Questions about deacons


#1

Can someone explain deacons to me? We have a married deacon who sometimes helps at mass and is in charge of young adult ministry. What education and training do they go through? What is the process of formation for them? What authority do they have? When do you go to a deacon for help with pastoral concerns instead of a priest, who is very busy--ever/never? I guess I'm kind of wondering how qualified they are and for what duties. Any information is appreciated. Are there some people who want to be deacons and then are turned away, just like priests?


#2

I can do my best to answer you. Hopefully someone will help me out, but as a seminarian who has a permanent deacon both at my home parish and working at the seminary, I can give you some answers.

A deacon is an ordained clergyman. He can be married before ordination, but once ordained, he cannot marry. (If his wife dies and he has young children to raise, exceptions can be made, but this is not the norm) Deacons have some of the faculties that priests share: they can assist the priest with the mass (such as setting up the altar, purifying the vessels after communion, etc.) as well as preach, they can also preside at weddings, funerals and baptisms (someone correct me if I'm wrong there, I'm pretty sure). Obviously, a deacon may not offer mass or hear confessions.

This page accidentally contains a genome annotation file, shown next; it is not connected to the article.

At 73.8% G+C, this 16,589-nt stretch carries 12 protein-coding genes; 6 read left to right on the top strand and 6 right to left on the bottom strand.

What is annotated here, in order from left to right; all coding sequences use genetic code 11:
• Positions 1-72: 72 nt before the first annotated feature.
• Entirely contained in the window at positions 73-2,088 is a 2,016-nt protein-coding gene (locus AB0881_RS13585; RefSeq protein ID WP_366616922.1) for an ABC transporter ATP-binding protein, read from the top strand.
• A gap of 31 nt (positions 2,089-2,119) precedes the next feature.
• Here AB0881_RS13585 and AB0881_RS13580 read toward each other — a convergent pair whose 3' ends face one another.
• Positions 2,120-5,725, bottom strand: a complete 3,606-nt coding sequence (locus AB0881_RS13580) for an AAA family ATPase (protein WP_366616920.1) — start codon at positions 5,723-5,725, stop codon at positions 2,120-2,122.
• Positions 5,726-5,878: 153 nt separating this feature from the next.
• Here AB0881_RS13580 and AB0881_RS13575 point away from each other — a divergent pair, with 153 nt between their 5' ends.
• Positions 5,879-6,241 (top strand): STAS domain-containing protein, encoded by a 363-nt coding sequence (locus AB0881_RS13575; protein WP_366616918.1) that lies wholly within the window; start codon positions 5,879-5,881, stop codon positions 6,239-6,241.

The training for the diaconate varies from diocese to diocese. In our diocese, the deacons in training go through about four years of theology. Since most of them have families, they usually have a program where they go away for classes about one weekend a month, and read and write assignments in between. In addition, they take practical courses. For example, we have the deacons-in-training come to the seminary one night a week to have an informal class with our Father Rector, who answers their basic questions about liturgy, dealing with difficulties with parishioners, etc.

As a side note, deacons generally do not work full-time in their ministry. Most assist at weekend masses, as well as funerals, marriages, etc. Most have normal day jobs during the week. I know a deacon who is a lawyer as well as a seminary professor, and the deacon at my parish is the property manager at the seminary residence.

So, deacons (at least here in my diocese) do have a good deal of knowledge and experience. Maybe you would like to ask the deacon at your parish about his formation?

Oh, and you asked about qualifications. I think this is pretty standard: Yes, men do get turned away from the diaconate, as it is a calling, not simply a job. Here, men must be at least 35 years old (so as to make a mature decision) and they must have their wife's consent.

Hope my random assortment of information helps :)

In Christ and Our Blessed Mother,
Frank


#3

Cominghome89 pretty much nailed it. The one thing that I would add is that deacons (along with priests/bishops) are also ordinary ministers of communion( as opposed to xtra-ordinary ministers of communion).


#4